10. Don't use the /force flag unless you know what you're doing. All /force merges are effectively cherry picks, leading to very similar risks (code getting lost during the Resolve process, etc etc).
  11. Don't use the /baseless flag unless you really really know what you're doing. You miss out on deletes -- similar to labels, except that renames always get morphed into branches instead of just in the unlucky edge cases. You don't get any debit/credit protections whatsoever. And scariest of all, you'll be creating new branch relationships. Sometimes. (no feedback is shown to the user as to whether each target items is new, old with a new relationship, or old with an existing relationship)
  12. Avoid /discard (and equivalently, AcceptYours resolutions) when possible. Discarding some changesets only to accept subsequent ones is yet another name for cherry-picking :)
  13. Be careful with your resolutions in general. Each has unique downstream effects apart from its effect on the merge at hand.
    1. AcceptTheirs is a quick & powerful way to get a "copy" merge, as advocated in the first guideline. If you use it in other scenarios as well, remember you're not just telling TFS to make the file contents the same. You're telling it that the two files are completely in sync from a versioning POV. To wit, any prior changes to the target file that might've merged in opposite direction will no longer be considered candidates once you checkin an AcceptTheirs.
    2. Note that an AcceptMerge (auto or manual) whose resulting contents is identical to the source file will be considered an AcceptTheirs by the server. There is no differentiation to be found in the Checkin webservice protocol.
    3. Using AcceptYours when renames are involved can twist your brain. You'll quickly end up in a situation where "the same" item has different names in different branches. Assuming you have a good reason for discarding changes in the first place, this phenomenon isn't unsafe per se -- in fact, it's probably necessary to avoid either build breaks or one-off customizations to your makefiles. It's just confusing to humans, and very likely to break any automation scripts you have that assume tree structures are consistent from branch to branch.
    4. AcceptMerge is the default for a reason. It sometimes leads to more version conflicts than seem strictly necessary, but is the safest choice when true merging is required. (E.g. step #1 of the primary guideline "merge down, copy up".) So long as you're following the other guidelines, the number of merges that require manual attention should fall -- dramatically so if you're coming from a workflow that's heavy on cherry-picking.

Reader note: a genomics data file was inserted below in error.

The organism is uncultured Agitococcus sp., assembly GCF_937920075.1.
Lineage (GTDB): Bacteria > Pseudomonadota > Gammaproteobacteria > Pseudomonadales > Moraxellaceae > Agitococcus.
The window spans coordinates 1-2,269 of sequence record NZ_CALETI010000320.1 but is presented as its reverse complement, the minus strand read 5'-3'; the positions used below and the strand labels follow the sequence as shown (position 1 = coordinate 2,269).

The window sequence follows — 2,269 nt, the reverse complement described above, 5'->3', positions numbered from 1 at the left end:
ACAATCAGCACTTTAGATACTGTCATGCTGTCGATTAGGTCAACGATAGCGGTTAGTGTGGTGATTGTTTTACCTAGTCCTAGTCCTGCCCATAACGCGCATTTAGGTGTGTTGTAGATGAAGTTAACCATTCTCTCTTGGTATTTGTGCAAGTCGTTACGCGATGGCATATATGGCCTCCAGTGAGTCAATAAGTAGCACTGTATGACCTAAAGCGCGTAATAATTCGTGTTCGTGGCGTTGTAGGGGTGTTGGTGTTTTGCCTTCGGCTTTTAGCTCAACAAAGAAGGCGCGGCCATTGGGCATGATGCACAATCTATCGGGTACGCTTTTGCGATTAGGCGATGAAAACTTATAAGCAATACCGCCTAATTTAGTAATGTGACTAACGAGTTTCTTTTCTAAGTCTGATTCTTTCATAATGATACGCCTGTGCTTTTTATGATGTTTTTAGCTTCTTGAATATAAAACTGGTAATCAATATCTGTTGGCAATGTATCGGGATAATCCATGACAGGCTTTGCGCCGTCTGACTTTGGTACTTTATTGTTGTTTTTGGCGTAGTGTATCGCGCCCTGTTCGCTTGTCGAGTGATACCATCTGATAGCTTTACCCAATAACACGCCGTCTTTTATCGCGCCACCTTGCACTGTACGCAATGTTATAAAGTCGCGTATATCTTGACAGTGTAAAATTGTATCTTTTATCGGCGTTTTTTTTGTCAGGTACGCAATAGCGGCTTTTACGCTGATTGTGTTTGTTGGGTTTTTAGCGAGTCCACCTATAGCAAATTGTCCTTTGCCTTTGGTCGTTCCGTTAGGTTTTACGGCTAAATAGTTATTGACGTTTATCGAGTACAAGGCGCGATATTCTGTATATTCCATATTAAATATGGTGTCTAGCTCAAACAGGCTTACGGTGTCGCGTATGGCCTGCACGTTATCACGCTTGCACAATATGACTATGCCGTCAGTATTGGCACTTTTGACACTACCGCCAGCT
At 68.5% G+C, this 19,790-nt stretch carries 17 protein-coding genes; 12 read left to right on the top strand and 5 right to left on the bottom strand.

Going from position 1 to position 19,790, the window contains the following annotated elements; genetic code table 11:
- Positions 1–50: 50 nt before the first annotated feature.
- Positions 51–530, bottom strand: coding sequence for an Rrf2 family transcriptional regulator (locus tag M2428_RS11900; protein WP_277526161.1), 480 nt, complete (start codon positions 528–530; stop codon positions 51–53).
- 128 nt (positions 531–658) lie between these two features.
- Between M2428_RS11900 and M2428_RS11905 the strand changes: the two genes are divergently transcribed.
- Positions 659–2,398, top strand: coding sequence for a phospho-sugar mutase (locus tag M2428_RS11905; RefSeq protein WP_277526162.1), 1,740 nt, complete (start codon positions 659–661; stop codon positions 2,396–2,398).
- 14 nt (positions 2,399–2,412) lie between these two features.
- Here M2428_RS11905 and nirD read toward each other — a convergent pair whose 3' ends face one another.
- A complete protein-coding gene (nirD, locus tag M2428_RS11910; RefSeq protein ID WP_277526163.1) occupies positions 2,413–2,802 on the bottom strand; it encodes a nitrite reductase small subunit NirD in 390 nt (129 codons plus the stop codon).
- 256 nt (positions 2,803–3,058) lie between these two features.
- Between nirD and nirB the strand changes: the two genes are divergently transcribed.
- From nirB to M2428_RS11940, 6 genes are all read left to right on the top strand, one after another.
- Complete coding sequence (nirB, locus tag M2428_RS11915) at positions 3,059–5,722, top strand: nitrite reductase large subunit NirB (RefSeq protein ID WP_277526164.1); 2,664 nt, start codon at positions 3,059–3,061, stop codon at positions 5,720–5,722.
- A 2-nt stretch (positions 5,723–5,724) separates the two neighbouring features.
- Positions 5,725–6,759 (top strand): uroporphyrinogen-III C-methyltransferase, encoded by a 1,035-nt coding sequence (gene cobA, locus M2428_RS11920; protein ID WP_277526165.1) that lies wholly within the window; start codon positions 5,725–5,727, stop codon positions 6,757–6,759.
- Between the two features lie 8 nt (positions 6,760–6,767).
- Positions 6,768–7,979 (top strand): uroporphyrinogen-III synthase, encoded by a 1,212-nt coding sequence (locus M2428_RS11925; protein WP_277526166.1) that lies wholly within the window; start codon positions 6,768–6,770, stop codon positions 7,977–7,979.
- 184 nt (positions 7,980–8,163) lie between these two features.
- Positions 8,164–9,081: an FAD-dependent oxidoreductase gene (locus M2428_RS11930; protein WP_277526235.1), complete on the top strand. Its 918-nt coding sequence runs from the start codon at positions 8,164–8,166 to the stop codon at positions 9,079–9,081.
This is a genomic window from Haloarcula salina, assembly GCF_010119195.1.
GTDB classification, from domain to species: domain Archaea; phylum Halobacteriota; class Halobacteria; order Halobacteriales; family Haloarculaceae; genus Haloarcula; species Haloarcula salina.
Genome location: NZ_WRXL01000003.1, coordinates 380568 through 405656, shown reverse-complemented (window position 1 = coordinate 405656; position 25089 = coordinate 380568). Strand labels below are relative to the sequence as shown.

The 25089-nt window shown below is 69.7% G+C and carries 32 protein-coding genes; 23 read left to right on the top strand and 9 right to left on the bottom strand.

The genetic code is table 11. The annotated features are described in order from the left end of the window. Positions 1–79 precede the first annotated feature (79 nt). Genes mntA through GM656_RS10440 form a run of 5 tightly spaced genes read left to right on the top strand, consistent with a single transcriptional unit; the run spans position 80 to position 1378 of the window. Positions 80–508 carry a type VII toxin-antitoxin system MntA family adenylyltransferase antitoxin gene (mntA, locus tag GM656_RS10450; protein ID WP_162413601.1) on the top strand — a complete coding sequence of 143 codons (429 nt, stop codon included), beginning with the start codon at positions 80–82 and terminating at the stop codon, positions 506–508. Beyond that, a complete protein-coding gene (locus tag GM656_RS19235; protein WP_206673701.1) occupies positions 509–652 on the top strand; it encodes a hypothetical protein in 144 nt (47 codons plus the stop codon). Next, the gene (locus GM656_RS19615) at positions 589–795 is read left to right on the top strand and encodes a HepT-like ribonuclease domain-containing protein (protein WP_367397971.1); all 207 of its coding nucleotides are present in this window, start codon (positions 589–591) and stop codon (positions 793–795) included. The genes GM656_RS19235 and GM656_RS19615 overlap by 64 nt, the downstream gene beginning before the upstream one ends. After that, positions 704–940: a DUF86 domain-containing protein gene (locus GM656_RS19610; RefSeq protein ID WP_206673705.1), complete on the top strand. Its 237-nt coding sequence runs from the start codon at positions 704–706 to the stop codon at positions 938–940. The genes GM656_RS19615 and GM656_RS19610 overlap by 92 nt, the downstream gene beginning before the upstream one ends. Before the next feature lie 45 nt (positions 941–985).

14. Bugs should be linked to the changeset where the fix was actually made. If you later need to drill into downstream branches to see when, where (and possibly how) the bugfix was propagated, that's a purely source control function. No need to pollute the work item with extra baggage, much less alter the way you fundamentally perform merges. In 2005/2008 you can traverse merge history with the 'tf merges' command or a 3rd party UI like Attrice SideKicks. In 2010 you get nifty visualizations built into Visual Studio. Instructions & screenshots on MSDN.
  • I've just watched video.google.com/videoplay?docid=-577744660535947210 , which you recommended elsewhere in the net. What do you think of reparenting release1.0 when creating release2.0, so that Main-Release2.0-Release1.0 is a path in your branching tree, as the video suggests? – Bruno Martinez May 22 '10 at 16:39
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    I have a feeling that the same thing explained with git would take 80% fewer words for the same result ! I frankly do not understand TFS when compared to SVN, Git, Mercurial hell even CVS seems to fare better !! Don't get me wrong, I absolutely love the task items of TFS, with the right template it is wonderful.... but never have I had so much trouble with a source control system. Deploy this over a wan with VPN and the every commit becomes an S&M session gone wrong ! – Newtopian Apr 19 '11 at 6:44

I've always only merged a range of commits into the integration branch, only specifying the range of the changesets that I've merged.

The work items related to individual work items at the development stage are development phase work items. I don't think there's any need to roll them on to integration or release.

You haven't specified where you're recording bugs / feature requests from customers. If you're assigning these to the release branch you're probably creating other, more detailed work items for the development branch and when merging you'll simply mark all the issues the bug fixes as resolved for the branch you're merging in.

So summing it up I see no reason why not to go with bulk merges.